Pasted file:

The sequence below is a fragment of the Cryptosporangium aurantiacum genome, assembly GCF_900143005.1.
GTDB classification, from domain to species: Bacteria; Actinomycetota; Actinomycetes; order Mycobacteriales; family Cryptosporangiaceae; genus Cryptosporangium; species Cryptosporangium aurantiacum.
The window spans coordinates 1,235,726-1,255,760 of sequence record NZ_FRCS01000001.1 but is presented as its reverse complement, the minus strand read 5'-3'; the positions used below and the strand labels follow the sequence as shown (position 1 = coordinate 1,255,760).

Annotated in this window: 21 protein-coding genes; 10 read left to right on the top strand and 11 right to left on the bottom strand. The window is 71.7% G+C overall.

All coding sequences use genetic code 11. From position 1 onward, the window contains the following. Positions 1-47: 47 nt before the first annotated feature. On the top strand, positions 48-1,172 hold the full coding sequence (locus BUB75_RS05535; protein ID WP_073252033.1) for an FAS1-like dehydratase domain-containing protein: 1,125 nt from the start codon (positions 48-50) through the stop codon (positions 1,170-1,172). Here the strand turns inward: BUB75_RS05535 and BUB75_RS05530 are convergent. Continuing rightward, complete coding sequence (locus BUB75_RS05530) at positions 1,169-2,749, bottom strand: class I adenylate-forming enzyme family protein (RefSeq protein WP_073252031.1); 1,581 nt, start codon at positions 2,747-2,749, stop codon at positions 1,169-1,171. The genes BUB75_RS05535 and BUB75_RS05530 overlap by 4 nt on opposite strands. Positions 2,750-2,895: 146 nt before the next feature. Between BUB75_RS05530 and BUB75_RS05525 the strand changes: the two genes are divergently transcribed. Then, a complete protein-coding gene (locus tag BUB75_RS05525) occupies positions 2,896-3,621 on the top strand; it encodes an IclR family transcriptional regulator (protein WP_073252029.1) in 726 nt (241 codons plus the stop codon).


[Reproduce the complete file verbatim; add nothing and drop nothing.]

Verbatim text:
The sequence below is a fragment of the Cryptosporangium aurantiacum genome, assembly GCF_900143005.1.
GTDB classification, from domain to species: Bacteria; Actinomycetota; Actinomycetes; order Mycobacteriales; family Cryptosporangiaceae; genus Cryptosporangium; species Cryptosporangium aurantiacum.
The window spans coordinates 1,235,726-1,255,760 of sequence record NZ_FRCS01000001.1 but is presented as its reverse complement, the minus strand read 5'-3'; the positions used below and the strand labels follow the sequence as shown (position 1 = coordinate 1,255,760).

Annotated in this window: 21 protein-coding genes; 10 read left to right on the top strand and 11 right to left on the bottom strand. The window is 71.7% G+C overall.

All coding sequences use genetic code 11. From position 1 onward, the window contains the following. Positions 1-47: 47 nt before the first annotated feature. On the top strand, positions 48-1,172 hold the full coding sequence (locus BUB75_RS05535; protein ID WP_073252033.1) for an FAS1-like dehydratase domain-containing protein: 1,125 nt from the start codon (positions 48-50) through the stop codon (positions 1,170-1,172). Here the strand turns inward: BUB75_RS05535 and BUB75_RS05530 are convergent. Continuing rightward, complete coding sequence (locus BUB75_RS05530) at positions 1,169-2,749, bottom strand: class I adenylate-forming enzyme family protein (RefSeq protein WP_073252031.1); 1,581 nt, start codon at positions 2,747-2,749, stop codon at positions 1,169-1,171. The genes BUB75_RS05535 and BUB75_RS05530 overlap by 4 nt on opposite strands. Positions 2,750-2,895: 146 nt before the next feature. Between BUB75_RS05530 and BUB75_RS05525 the strand changes: the two genes are divergently transcribed. Then, a complete protein-coding gene (locus tag BUB75_RS05525) occupies positions 2,896-3,621 on the top strand; it encodes an IclR family transcriptional regulator (protein WP_073252029.1) in 726 nt (241 codons plus the stop codon).